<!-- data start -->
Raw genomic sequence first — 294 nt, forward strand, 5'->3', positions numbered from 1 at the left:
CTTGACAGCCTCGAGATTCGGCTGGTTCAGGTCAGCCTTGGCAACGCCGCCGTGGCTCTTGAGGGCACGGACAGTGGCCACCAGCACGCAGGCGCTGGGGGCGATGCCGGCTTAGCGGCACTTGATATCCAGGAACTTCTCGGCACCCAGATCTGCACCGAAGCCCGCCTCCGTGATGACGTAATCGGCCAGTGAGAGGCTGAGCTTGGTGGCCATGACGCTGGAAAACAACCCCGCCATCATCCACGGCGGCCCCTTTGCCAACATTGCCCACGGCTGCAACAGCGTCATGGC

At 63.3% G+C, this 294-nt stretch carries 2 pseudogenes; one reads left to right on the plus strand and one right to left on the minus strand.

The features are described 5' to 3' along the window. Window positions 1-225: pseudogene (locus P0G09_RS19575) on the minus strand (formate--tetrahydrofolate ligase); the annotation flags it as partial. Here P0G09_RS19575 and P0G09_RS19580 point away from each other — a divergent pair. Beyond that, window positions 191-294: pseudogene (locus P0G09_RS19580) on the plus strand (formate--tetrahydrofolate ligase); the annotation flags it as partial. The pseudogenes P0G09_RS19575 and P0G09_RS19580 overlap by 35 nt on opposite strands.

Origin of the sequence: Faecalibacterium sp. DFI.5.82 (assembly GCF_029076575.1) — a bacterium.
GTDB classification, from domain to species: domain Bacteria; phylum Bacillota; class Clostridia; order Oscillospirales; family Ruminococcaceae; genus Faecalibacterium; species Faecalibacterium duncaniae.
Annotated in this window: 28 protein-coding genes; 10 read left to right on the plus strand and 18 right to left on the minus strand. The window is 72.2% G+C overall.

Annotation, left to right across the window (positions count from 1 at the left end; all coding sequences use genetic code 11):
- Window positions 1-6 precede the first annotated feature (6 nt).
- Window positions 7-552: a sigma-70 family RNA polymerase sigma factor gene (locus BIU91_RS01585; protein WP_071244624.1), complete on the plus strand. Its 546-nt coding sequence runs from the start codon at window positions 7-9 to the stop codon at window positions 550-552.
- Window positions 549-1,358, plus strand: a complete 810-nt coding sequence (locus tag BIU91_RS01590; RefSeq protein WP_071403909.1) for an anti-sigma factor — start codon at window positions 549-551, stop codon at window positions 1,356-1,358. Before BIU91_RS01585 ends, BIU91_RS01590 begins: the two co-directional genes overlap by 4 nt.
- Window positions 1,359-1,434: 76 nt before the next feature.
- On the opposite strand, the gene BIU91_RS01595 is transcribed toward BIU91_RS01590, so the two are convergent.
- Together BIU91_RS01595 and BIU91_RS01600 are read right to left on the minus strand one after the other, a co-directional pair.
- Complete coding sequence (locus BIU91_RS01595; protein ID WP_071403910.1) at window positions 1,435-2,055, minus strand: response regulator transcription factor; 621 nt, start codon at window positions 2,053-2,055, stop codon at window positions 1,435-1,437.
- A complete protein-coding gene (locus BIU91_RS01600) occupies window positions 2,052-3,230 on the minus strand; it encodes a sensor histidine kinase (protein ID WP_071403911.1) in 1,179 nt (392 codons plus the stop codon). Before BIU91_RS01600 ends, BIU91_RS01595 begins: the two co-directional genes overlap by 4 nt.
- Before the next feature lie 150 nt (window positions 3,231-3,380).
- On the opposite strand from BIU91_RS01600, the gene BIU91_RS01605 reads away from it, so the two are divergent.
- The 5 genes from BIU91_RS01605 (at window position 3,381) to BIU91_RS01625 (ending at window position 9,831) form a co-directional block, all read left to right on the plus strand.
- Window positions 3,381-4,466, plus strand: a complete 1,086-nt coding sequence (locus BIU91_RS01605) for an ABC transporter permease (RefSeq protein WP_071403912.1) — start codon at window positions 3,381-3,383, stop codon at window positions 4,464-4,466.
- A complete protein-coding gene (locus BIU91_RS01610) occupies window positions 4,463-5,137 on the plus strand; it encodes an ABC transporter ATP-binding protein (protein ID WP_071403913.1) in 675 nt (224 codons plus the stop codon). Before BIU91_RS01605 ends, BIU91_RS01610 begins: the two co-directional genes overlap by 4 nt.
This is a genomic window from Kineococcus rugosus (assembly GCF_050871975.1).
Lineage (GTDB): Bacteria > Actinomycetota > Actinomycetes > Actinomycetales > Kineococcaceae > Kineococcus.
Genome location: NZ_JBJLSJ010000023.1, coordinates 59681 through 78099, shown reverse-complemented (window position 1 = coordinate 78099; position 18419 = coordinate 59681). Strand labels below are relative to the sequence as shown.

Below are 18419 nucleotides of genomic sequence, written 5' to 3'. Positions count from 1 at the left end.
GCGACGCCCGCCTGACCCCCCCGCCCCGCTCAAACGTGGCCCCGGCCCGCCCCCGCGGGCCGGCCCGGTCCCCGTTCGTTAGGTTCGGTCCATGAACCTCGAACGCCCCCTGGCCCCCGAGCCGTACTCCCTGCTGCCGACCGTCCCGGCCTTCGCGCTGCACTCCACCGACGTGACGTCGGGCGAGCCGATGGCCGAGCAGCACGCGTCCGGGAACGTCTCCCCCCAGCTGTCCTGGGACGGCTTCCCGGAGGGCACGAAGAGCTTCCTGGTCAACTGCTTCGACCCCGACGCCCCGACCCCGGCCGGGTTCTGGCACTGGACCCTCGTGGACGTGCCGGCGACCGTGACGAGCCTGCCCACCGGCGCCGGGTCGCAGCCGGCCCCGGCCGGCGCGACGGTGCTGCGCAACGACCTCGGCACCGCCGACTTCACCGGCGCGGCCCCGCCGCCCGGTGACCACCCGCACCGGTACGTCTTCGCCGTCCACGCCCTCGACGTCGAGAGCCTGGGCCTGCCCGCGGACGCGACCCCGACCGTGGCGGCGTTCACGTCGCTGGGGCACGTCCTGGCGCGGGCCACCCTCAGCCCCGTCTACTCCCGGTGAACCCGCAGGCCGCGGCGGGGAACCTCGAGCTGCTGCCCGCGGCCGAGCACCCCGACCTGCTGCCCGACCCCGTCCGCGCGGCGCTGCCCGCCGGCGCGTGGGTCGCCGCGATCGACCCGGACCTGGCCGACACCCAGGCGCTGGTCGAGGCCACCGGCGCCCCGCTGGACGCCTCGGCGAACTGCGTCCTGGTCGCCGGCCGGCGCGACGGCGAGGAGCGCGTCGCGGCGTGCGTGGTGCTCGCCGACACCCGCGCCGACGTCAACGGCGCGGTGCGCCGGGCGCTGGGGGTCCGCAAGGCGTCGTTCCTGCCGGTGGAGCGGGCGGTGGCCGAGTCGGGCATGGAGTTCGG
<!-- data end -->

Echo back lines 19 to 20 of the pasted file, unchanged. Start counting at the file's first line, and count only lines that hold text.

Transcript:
- The 5 genes from BIU91_RS01605 (at window position 3,381) to BIU91_RS01625 (ending at window position 9,831) form a co-directional block, all read left to right on the plus strand.
- Window positions 3,381-4,466, plus strand: a complete 1,086-nt coding sequence (locus BIU91_RS01605) for an ABC transporter permease (RefSeq protein WP_071403912.1) — start codon at window positions 3,381-3,383, stop codon at window positions 4,464-4,466.